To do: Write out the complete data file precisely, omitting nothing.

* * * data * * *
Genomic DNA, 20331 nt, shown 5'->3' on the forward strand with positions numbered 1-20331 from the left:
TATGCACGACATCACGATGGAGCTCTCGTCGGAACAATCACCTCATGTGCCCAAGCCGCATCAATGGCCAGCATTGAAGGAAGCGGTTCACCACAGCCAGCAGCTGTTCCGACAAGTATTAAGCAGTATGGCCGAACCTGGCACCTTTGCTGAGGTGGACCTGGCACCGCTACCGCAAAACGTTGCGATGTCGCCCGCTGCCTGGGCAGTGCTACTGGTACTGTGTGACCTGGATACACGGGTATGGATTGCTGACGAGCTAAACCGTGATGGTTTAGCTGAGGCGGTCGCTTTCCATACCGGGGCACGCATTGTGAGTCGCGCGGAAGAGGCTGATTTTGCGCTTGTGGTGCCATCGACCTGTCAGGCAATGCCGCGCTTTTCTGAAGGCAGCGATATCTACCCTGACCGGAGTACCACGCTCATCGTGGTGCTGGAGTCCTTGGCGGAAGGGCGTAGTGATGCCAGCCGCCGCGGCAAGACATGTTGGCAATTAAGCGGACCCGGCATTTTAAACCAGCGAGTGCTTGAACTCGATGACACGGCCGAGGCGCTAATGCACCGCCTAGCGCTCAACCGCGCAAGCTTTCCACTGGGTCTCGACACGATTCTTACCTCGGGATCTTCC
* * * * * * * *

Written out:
Genomic DNA, 20331 nt, shown 5'->3' on the forward strand with positions numbered 1-20331 from the left:
TATGCACGACATCACGATGGAGCTCTCGTCGGAACAATCACCTCATGTGCCCAAGCCGCATCAATGGCCAGCATTGAAGGAAGCGGTTCACCACAGCCAGCAGCTGTTCCGACAAGTATTAAGCAGTATGGCCGAACCTGGCACCTTTGCTGAGGTGGACCTGGCACCGCTACCGCAAAACGTTGCGATGTCGCCCGCTGCCTGGGCAGTGCTACTGGTACTGTGTGACCTGGATACACGGGTATGGATTGCTGACGAGCTAAACCGTGATGGTTTAGCTGAGGCGGTCGCTTTCCATACCGGGGCACGCATTGTGAGTCGCGCGGAAGAGGCTGATTTTGCGCTTGTGGTGCCATCGACCTGTCAGGCAATGCCGCGCTTTTCTGAAGGCAGCGATATCTACCCTGACCGGAGTACCACGCTCATCGTGGTGCTGGAGTCCTTGGCGGAAGGGCGTAGTGATGCCAGCCGCCGCGGCAAGACATGTTGGCAATTAAGCGGACCCGGCATTTTAAACCAGCGAGTGCTTGAACTCGATGACACGGCCGAGGCGCTAATGCACCGCCTAGCGCTCAACCGCGCAAGCTTTCCACTGGGTCTCGACACGATTCTTACCTCGGGATCTTCC